Gathering participants thoughts and the torn images became a process of portraiture. Some wanted to use scissors but I insisted on tearing the images, to capture the physicality of their reactions. Because there are no watchtowers or fences you cannot see the border. Even if there is a natural boundary or river it’s not visible. I needed to show it somehow, my wife gave me the idea through her opposition to tearing an image. It was an uncomfortable process, I went through great lengths to scan each negative, treated them as fine art prints. Then I tore them!
LD: Is there a statement about national identity in the title of the works?
TP: It was important to include ‘Englishman’ as the project was aimed at the decision of the UK government to cast the EU referendum vote. While also commenting on identity through my belief that a reason the leave party were successful is because the English don’t have the same sense of identity as the Irish, Welsh or Scottish. Even though there is some guilt felt from British Colonialism, the other countries are able to shun off their involvement and cast the blame towards the English. There’s also negative associations with St George’s flag that don’t exist in the other four nations such as; hooliganism and football. I wanted to make those that identify with being English aware of their actions, whether from Liverpool, London or anywhere.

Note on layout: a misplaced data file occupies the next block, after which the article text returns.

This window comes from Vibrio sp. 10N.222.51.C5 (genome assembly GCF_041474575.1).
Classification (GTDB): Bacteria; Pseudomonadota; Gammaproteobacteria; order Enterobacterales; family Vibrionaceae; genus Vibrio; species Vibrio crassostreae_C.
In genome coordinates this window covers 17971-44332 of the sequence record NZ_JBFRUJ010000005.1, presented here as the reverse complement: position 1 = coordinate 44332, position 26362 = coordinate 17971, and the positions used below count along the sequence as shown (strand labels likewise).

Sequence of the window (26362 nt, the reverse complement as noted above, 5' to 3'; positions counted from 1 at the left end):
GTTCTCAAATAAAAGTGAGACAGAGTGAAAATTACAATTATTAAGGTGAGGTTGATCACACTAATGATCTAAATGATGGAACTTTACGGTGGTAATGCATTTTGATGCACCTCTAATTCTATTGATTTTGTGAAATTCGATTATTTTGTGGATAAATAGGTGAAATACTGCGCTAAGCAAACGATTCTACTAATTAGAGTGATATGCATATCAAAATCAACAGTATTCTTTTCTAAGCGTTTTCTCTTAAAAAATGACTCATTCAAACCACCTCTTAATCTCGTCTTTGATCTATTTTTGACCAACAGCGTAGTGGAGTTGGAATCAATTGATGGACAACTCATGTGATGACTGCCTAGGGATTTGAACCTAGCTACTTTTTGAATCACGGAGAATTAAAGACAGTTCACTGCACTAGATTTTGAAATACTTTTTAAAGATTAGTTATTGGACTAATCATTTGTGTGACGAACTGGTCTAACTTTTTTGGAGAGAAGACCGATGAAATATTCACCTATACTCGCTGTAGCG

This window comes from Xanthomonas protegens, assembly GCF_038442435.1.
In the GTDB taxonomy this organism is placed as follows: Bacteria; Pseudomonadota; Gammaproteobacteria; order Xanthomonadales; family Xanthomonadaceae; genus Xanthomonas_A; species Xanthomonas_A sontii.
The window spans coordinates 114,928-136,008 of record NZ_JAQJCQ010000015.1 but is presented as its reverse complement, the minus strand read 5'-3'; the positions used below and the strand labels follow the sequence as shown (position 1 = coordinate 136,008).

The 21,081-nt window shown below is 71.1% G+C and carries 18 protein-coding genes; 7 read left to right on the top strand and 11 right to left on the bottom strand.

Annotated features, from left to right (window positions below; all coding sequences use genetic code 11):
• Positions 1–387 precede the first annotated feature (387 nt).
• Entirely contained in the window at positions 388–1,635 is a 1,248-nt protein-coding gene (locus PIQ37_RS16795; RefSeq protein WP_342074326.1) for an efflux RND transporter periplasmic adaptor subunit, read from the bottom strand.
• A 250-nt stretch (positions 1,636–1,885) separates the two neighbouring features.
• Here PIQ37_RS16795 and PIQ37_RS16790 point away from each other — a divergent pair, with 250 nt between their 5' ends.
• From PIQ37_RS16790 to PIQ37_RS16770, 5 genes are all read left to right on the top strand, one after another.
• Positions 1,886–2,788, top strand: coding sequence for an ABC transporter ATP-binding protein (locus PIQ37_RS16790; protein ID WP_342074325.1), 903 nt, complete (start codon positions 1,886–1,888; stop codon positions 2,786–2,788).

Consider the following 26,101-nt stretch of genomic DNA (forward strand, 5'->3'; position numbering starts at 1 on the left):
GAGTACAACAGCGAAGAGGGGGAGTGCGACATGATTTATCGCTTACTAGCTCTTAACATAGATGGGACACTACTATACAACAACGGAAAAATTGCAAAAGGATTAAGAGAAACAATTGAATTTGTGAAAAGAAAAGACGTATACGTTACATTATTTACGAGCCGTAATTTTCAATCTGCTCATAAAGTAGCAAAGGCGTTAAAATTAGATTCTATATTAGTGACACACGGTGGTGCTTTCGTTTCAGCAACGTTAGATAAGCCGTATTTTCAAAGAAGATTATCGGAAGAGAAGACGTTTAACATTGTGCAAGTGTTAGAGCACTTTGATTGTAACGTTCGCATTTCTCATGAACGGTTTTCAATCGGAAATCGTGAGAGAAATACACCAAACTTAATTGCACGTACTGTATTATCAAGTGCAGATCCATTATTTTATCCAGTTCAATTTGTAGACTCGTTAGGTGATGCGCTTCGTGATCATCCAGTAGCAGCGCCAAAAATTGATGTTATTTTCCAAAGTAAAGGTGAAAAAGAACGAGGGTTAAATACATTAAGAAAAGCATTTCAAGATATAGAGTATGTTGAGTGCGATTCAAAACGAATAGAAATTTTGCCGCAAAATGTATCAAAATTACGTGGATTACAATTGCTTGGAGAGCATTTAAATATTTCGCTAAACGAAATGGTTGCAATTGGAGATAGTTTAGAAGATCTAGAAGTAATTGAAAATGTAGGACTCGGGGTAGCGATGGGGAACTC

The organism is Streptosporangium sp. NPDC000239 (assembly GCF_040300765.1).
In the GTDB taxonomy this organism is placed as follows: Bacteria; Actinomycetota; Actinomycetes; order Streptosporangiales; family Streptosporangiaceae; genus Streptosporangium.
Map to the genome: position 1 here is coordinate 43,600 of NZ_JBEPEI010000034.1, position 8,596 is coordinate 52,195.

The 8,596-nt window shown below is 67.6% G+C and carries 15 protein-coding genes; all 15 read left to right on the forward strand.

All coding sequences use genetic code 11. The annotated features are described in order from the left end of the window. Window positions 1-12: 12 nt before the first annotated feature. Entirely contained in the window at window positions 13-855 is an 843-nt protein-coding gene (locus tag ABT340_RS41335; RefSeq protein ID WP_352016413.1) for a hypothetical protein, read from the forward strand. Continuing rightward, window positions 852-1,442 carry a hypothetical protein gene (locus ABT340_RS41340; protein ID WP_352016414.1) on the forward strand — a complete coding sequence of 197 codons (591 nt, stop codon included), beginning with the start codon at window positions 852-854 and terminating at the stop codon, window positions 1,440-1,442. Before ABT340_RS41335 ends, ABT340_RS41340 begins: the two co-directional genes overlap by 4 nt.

LD: Where has it been exhibited so far?